Rike pakistanske forretningsmenn i London donerer store summer til de kashmirske «frigjøringsbevegelsene». India overleverte for tre år siden en liste over 12 navn til britene. Ingenting har skjedd. Dette sa statsminister Manomanh Singh under G-8 møtet i St.Petersburg, til Blairs store forlegenhet.
India mener at finansieringen av Mumbai-bombene kom fra Storbritannia. De som utførte de sju ulike bombeangrepene, kom fra treningsleire i Bangladesh. Al Qaida-lignende grupper har opprettet 13 treningsleire på grensen til India. Sikkerhetskilder har lenge advart mot angrep i India.
SOME of the main fundraisers for the terror group suspected of masterminding the Bombay train bombings are operating from Britain, according to Indian intelligence officials.
The officials accuse Britain of failing to act against a number of wealthy businessmen, who they claim are using bogus charities to funnel up to £8 million a year to Kashmiri militants groups, such as Lashkar-e-Taiba, which remains the main suspect for orchestrating the synchronised bombings that killed 182 people.
Manmohan Singh, the Indian Prime Minister, raised the terror link with Tony Blair at the G8 summit in St Petersburg yesterday, reminding him that India handed over a detailed dossier three years ago identifying 14 men living in Britain and was assured the suspects would be investigated.
«Since then nothing has been done, and the money still coming from Britain helps to pay for the terrorist camps where we believe the bombers were trained and this atrocity was planned,» a senior Indian security official said last night.
Gordon Brown pledged that the Treasury would use new laws to shut down terrorist fundraising and ordered that the bank accounts of 54 organisations be frozen, although records show that last year Whitehall only recovered £9,318.
«Britain talks about the need for all nations to get tough together, but more money comes from the UK to Kashmiri terror groups than any other country,» the official added.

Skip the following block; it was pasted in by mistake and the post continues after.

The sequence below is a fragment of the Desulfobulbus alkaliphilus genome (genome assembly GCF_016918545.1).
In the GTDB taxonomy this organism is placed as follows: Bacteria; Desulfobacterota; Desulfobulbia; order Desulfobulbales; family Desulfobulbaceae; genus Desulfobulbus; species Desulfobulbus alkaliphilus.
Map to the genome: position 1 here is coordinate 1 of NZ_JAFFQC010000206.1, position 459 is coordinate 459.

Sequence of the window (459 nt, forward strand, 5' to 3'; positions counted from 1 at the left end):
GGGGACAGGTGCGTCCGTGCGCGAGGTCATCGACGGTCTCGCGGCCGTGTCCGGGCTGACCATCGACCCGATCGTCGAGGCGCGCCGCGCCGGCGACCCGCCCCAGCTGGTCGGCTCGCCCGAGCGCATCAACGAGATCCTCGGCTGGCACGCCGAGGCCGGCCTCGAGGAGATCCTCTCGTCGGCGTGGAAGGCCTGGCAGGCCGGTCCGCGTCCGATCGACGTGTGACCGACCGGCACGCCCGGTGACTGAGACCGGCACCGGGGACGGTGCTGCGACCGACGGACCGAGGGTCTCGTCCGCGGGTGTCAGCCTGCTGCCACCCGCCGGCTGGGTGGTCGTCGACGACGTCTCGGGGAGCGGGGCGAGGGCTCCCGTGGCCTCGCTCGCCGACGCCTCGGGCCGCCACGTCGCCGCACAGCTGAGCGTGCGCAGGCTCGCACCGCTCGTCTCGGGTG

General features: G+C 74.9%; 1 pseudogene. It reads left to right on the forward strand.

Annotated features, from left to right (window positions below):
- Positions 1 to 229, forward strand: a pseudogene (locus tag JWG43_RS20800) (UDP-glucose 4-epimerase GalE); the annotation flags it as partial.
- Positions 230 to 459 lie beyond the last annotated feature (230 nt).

One of those identified in the dossier is reported to be a Pakistan-born multimillionaire businessman who owns at least two luxury homes in London.
Professor Paul Wilkinson, of the Centre for the Study of Terrorism and Political Violence at the University of St Andrews, said: «It is very sad the figure for the money still flowing to the likes of Lashkar has not been substantially reduced by now. It is difficult to track the money trail, but we should put more resources to doing so.»
The funding from overseas has helped terror groups to set up a string of new training camps in Bangladesh, close to the border with India.
Al-Qaeda-trained militants are reportedly running up to 13 camps, and MI6 and other Western intelligence agencies have been monitoring the traffic of young recruits to these centres including a number of volunteers based in Britain.
British security agencies had been warning that groups closely linked to al-Qaeda were planning to stage bomb attacks in India, using local sym- pathisers to carry out their operation.
Scores of Indian-based militants are alleged to have attended the al-Qaeda run camps near Bandarban and Chittagong. Security chiefs believe that the mastermind behind the bombing on seven commuter trains used one of these camps in Bangladesh to finalise plans for the attack.
Train bombers ‘funded by British businessmen’From Daniel McGrory in Bombay
Indian officials claim that bogus charities are sending £8m to Kashmiri terror groups